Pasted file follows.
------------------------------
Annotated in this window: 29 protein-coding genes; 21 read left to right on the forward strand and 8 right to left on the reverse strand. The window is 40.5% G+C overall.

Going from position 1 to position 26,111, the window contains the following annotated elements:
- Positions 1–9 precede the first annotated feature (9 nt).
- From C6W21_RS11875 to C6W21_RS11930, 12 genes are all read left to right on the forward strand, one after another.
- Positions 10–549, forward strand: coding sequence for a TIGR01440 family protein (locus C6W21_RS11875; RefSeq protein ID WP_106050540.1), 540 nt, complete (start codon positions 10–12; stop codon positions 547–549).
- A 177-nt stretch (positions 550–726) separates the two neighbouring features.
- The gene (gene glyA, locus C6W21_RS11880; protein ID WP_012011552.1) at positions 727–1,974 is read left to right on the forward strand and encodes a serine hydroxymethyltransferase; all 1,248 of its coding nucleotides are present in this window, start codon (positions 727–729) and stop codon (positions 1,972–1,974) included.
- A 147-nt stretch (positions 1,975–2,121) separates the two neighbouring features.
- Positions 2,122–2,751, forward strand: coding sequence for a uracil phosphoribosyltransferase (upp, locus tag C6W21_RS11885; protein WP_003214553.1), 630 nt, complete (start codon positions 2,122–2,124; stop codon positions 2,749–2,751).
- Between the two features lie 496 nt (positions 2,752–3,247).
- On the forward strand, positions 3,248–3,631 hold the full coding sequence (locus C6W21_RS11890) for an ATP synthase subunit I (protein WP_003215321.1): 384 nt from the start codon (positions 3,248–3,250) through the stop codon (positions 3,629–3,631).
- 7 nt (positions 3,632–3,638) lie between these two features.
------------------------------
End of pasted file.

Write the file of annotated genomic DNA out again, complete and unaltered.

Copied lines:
Annotated in this window: 29 protein-coding genes; 21 read left to right on the forward strand and 8 right to left on the reverse strand. The window is 40.5% G+C overall.

Going from position 1 to position 26,111, the window contains the following annotated elements:
- Positions 1–9 precede the first annotated feature (9 nt).
- From C6W21_RS11875 to C6W21_RS11930, 12 genes are all read left to right on the forward strand, one after another.
- Positions 10–549, forward strand: coding sequence for a TIGR01440 family protein (locus C6W21_RS11875; RefSeq protein ID WP_106050540.1), 540 nt, complete (start codon positions 10–12; stop codon positions 547–549).
- A 177-nt stretch (positions 550–726) separates the two neighbouring features.
- The gene (gene glyA, locus C6W21_RS11880; protein ID WP_012011552.1) at positions 727–1,974 is read left to right on the forward strand and encodes a serine hydroxymethyltransferase; all 1,248 of its coding nucleotides are present in this window, start codon (positions 727–729) and stop codon (positions 1,972–1,974) included.
- A 147-nt stretch (positions 1,975–2,121) separates the two neighbouring features.
- Positions 2,122–2,751, forward strand: coding sequence for a uracil phosphoribosyltransferase (upp, locus tag C6W21_RS11885; protein WP_003214553.1), 630 nt, complete (start codon positions 2,122–2,124; stop codon positions 2,749–2,751).
- Between the two features lie 496 nt (positions 2,752–3,247).
- On the forward strand, positions 3,248–3,631 hold the full coding sequence (locus C6W21_RS11890) for an ATP synthase subunit I (protein WP_003215321.1): 384 nt from the start codon (positions 3,248–3,250) through the stop codon (positions 3,629–3,631).
- 7 nt (positions 3,632–3,638) lie between these two features.